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5 Responses »

  1. Good on you, Howie! I hope your work helps us figure out how to slow down (if not ever completely undo) these global transitions and climate changes. Be safe, stay warm, and don’t lose ye long johns.

  2. Wow Howie…I can’t believe you’re really there! Good luck with all of your work, stay warm, and wear sunscreen!

  3. Hello Mr. Koss,
    We are studying Antarctica and are following your dispatches. We have some questions for you. What types of clothing did you need to take down to Antarctica with you? What kinds of things did you have to take with you for your time there? Do you have a wife and kids, and if so, how do they feel about you going away to such a dangerous and inhospitable environment? We look forward to hearing from you.
    Mrs. Hutchins’s World Explorations Class

  4. Good questions Mrs. Hutchins’s 6th grade class! Thanks, it’s always good to hear from people back home, and I’m glad you all are showing so much interest.

    The clothing we have been issued to wear while down in Antarctica are called Extreme Cold Weather Gear, or ECW for short. The most notable and recognizable of these is the “Big Red,” a big Canadian goose down jacket that is the toastiest thing around. It has so many pockets for storage, that it weighs a ton by the time I’m ready to head into the field. I keep snacks, hand warmers, gloves, pens and pencils, my camera, a notebook, and a water bottle close at hand. The other articles of clothing include the “Bunny Boots,” wind pants, balaclava to cover the head and face, and of course long johns and wool socks! Check out my “Geared Up and Ready To Fly” blog for some photos of me trying on my gear.

    I am married, and my wife and I do not have any children. My wife has been very supportive of my involvement in this project, and to her I’m incredibly thankful because I wouldn’t be able to be here if it weren’t for her. She knows that it has been a dream of mine to travel to Antarctica to be a part of a research expedition. At the same time the separation for so long is the hardest thing for her. She must go on with her day-to-day life that would normally include me without me. She’s not so worried about the extreme environment. She knows that we’ve received the training we need to work safely down here and that we all check on each other as part of our protocol (radio check-ins while we’re in the field, for example). Something a colleague of mine who had been down to Antarctica twice before I came this year told me to “play by the rules and nothing bad will happen.” These are words I live by down here. She knows I’m safe.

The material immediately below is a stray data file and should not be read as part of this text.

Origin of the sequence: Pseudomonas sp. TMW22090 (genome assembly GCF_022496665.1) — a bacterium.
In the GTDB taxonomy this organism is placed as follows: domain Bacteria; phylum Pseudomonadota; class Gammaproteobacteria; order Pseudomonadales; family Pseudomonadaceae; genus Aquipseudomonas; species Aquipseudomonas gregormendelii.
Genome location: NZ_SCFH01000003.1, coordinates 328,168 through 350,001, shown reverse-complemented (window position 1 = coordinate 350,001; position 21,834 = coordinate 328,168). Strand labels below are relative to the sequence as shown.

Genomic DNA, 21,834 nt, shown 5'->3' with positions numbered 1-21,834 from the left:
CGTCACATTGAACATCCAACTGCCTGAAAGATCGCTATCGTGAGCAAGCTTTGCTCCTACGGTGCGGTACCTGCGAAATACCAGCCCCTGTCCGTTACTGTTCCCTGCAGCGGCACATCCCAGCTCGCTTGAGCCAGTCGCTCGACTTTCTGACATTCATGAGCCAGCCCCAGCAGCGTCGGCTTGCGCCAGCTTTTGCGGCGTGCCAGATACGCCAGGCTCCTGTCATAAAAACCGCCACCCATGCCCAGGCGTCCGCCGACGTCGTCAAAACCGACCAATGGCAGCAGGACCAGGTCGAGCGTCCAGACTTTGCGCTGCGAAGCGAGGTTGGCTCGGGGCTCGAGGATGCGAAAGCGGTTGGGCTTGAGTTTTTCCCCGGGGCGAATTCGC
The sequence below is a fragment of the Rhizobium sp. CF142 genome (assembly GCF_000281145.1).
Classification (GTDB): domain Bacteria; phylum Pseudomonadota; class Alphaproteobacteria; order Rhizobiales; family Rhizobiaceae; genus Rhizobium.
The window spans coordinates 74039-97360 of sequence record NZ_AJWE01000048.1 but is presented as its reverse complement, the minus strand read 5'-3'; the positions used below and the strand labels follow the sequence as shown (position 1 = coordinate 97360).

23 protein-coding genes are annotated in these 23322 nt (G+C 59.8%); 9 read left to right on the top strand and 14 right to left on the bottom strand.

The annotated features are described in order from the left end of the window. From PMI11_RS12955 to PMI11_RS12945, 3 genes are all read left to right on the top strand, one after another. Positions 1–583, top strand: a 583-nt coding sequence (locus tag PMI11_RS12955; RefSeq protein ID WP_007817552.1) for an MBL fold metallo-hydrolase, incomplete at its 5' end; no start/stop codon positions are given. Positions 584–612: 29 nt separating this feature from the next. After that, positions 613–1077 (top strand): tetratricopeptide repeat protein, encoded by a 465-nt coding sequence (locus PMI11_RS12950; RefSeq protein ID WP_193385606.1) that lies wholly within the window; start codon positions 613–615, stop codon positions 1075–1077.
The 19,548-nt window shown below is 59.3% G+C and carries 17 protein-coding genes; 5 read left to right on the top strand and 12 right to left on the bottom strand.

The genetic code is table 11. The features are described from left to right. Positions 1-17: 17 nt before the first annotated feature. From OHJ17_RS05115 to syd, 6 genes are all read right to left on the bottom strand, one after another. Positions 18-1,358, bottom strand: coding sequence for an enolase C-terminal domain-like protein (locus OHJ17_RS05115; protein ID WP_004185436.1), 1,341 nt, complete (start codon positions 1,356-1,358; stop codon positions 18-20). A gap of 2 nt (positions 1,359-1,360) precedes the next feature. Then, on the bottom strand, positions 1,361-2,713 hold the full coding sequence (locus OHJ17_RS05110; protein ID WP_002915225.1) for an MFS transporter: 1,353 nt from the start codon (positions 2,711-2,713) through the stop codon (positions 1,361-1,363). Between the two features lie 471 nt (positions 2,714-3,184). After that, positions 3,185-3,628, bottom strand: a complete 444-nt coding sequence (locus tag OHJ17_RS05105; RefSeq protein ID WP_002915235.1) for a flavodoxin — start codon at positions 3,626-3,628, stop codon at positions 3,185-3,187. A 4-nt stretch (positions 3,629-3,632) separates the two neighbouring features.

I’m looking forward to your further questions.

    All the best for now from the Ice,


  5. Greetings, Howie!

    Thank goodness there are people like you and your team mates to carry out the tough stuff, on behalf of the rest of us. Thank you for your sacrifices..

    I am based in Invercargill – I work at the Southland Hospital Operating Theatres as an Anaesthetic Technician, been doing the same medical team stuff for 20 yrs (Soldier and Civilian). I am interested in the concept of large deposits of methane gas trapped in ancient ice – is this a reality and if so, what are the consequences of introducing this into our atmosphere (if any) ? There are so many things we (the general public) don’t appreciate.

    Keep safe and know that your work is appreciated by all of us.

    Kind regards